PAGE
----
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Flow blockage disrupts cilia-driven fluid transport in the epileptic brain

Faubel, RJ and Santos Canellas, VS and Gaesser, J and Beluk, NH and Feinstein, TN and Wang, Y and Yankova, M and Karunakaran, KB and King, SM and Ganapathiraju, MK and Lo, CW (2022) Flow blockage disrupts cilia-driven fluid transport in the epileptic brain. In: Acta Neuropathologica, 144 (4). 691 -706.

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Official URL: https://doi.org/10.1007/s00401-022-02463-y


A carpet of ependymal motile cilia lines the brain ventricular system, forming a network of flow channels and barriers that pattern cerebrospinal fluid (CSF) flow at the surface. This CSF transport system is evolutionary conserved, but its physiological function remains unknown. Here we investigated its potential role in epilepsy with studies focused on CDKL5 deficiency disorder (CDD), a neurodevelopmental disorder with early-onset epilepsy refractory to seizure medications and the most common cause of infant epilepsy. CDKL5 is a highly conserved X-linked gene suggesting its function in regulating cilia length and motion in the green alga Chlamydomonas might have implication in the etiology of CDD. Examination of the structure and function of airway motile cilia revealed both the CDD patients and the Cdkl5 knockout mice exhibit cilia lengthening and abnormal cilia motion. Similar defects were observed for brain ventricular cilia in the Cdkl5 knockout mice. Mapping ependymal cilia generated flow in the ventral third ventricle (v3V), a brain region with important physiological functions showed altered patterning of flow. Tracing of cilia-mediated inflow into v3V with fluorescent dye revealed the appearance of a flow barrier at the inlet of v3V in Cdkl5 knockout mice. Analysis of mice with a mutation in another epilepsy-associated kinase, Yes1, showed the same disturbance of cilia motion and flow patterning. The flow barrier was also observed in the Foxj1± and FOXJ1CreERT:Cdkl5y/fl mice, confirming the contribution of ventricular cilia to the flow disturbances. Importantly, mice exhibiting altered cilia-driven flow also showed increased susceptibility to anesthesia-induced seizure-like activity. The cilia-driven flow disturbance arises from altered cilia beating orientation with the disrupted polarity of the cilia anchoring rootlet meshwork. Together these findings indicate motile cilia disturbances have an essential role in CDD-associated seizures and beyond, suggesting cilia regulating kinases may be a therapeutic target for medication-resistant epilepsy.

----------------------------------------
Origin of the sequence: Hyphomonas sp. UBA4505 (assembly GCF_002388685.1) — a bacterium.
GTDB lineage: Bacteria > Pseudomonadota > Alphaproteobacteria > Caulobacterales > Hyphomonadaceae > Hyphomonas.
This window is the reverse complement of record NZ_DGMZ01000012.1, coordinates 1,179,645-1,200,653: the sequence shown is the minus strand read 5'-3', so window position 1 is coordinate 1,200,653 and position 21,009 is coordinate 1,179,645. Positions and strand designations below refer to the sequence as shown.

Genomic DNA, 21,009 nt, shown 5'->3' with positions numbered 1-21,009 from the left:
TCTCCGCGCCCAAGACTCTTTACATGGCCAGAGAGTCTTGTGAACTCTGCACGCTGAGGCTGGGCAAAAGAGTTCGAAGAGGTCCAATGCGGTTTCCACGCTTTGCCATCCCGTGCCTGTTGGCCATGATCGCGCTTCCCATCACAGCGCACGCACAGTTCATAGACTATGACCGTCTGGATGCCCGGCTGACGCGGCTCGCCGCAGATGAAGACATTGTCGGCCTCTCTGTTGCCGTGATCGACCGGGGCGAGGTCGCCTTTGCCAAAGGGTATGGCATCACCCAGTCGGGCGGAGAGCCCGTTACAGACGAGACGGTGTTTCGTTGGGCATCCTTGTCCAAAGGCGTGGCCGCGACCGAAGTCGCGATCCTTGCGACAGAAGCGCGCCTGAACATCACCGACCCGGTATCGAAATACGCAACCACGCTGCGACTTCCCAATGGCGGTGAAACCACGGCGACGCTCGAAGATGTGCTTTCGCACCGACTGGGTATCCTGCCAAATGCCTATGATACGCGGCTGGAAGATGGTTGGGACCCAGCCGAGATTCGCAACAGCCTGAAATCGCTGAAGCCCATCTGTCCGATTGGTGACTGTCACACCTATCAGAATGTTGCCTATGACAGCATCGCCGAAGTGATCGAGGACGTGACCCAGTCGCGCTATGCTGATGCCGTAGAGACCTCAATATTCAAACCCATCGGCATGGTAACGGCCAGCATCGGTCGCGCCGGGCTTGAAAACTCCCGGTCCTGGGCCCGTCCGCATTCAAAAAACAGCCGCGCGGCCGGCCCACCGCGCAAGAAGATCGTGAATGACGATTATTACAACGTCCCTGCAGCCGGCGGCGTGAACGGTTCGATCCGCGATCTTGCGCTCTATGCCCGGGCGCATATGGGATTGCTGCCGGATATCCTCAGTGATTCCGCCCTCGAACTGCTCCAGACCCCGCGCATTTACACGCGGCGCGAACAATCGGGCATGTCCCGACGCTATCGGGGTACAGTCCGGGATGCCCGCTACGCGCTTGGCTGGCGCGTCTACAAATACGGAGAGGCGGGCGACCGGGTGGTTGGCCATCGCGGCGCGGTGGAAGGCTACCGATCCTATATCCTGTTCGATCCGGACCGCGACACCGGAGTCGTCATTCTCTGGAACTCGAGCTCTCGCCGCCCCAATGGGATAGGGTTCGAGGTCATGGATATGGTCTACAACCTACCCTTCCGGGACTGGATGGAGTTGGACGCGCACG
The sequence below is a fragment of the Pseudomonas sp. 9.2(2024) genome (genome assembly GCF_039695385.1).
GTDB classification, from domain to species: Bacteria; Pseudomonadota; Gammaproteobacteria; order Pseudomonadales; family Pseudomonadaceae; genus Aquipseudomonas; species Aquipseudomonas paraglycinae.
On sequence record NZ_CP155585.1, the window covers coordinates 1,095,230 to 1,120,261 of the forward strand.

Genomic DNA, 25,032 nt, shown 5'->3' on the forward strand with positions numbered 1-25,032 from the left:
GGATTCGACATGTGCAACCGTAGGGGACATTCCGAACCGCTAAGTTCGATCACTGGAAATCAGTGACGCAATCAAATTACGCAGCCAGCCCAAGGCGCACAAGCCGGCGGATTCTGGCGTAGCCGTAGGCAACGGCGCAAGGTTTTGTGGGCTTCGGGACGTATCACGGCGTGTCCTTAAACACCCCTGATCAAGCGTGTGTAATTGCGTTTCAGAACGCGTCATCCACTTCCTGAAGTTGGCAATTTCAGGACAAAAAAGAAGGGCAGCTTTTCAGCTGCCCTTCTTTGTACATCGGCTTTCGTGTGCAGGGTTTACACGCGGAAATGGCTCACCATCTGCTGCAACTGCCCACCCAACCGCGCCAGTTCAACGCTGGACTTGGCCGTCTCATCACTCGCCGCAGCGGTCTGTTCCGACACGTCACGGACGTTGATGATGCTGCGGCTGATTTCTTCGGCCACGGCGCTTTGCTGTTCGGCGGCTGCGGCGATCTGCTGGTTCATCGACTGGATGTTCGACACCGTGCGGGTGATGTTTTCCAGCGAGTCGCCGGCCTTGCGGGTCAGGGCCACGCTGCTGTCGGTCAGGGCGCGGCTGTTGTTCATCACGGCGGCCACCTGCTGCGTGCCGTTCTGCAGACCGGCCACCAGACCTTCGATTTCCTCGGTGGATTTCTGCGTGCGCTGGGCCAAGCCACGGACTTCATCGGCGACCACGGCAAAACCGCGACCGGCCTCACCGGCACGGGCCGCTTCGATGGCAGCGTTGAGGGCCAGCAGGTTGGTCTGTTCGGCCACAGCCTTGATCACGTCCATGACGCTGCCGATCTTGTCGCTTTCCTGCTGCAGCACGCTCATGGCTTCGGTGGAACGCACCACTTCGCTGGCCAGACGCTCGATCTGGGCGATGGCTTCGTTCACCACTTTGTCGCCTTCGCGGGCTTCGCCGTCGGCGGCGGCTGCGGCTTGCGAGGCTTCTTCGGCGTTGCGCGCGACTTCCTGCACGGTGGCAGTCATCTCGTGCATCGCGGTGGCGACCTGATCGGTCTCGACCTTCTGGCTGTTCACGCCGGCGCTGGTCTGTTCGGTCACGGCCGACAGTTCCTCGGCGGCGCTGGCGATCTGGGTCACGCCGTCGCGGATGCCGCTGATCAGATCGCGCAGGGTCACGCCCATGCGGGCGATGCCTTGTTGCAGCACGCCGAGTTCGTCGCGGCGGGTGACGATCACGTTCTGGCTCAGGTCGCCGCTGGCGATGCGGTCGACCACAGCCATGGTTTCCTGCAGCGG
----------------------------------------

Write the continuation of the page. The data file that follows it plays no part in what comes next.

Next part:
Item Type: Journal Article
Publication: Acta Neuropathologica
Publisher: Springer Science and Business Media Deutschland GmbH
Additional Information: The copyright for this article belongs to Springer Science and Business Media Deutschland GmbH.
Keywords: Cerebrospinal fluid; Cilia; Epilepsy; Homeostasis; Seizure; Transport
Department/Centre: Division of Interdisciplinary Sciences > Supercomputer Education & Research Centre
Date Deposited: 26 Sep 2022 05:18
Last Modified: 04 Nov 2022 06:12
URI: https://eprints.iisc.ac.in/id/eprint/76666

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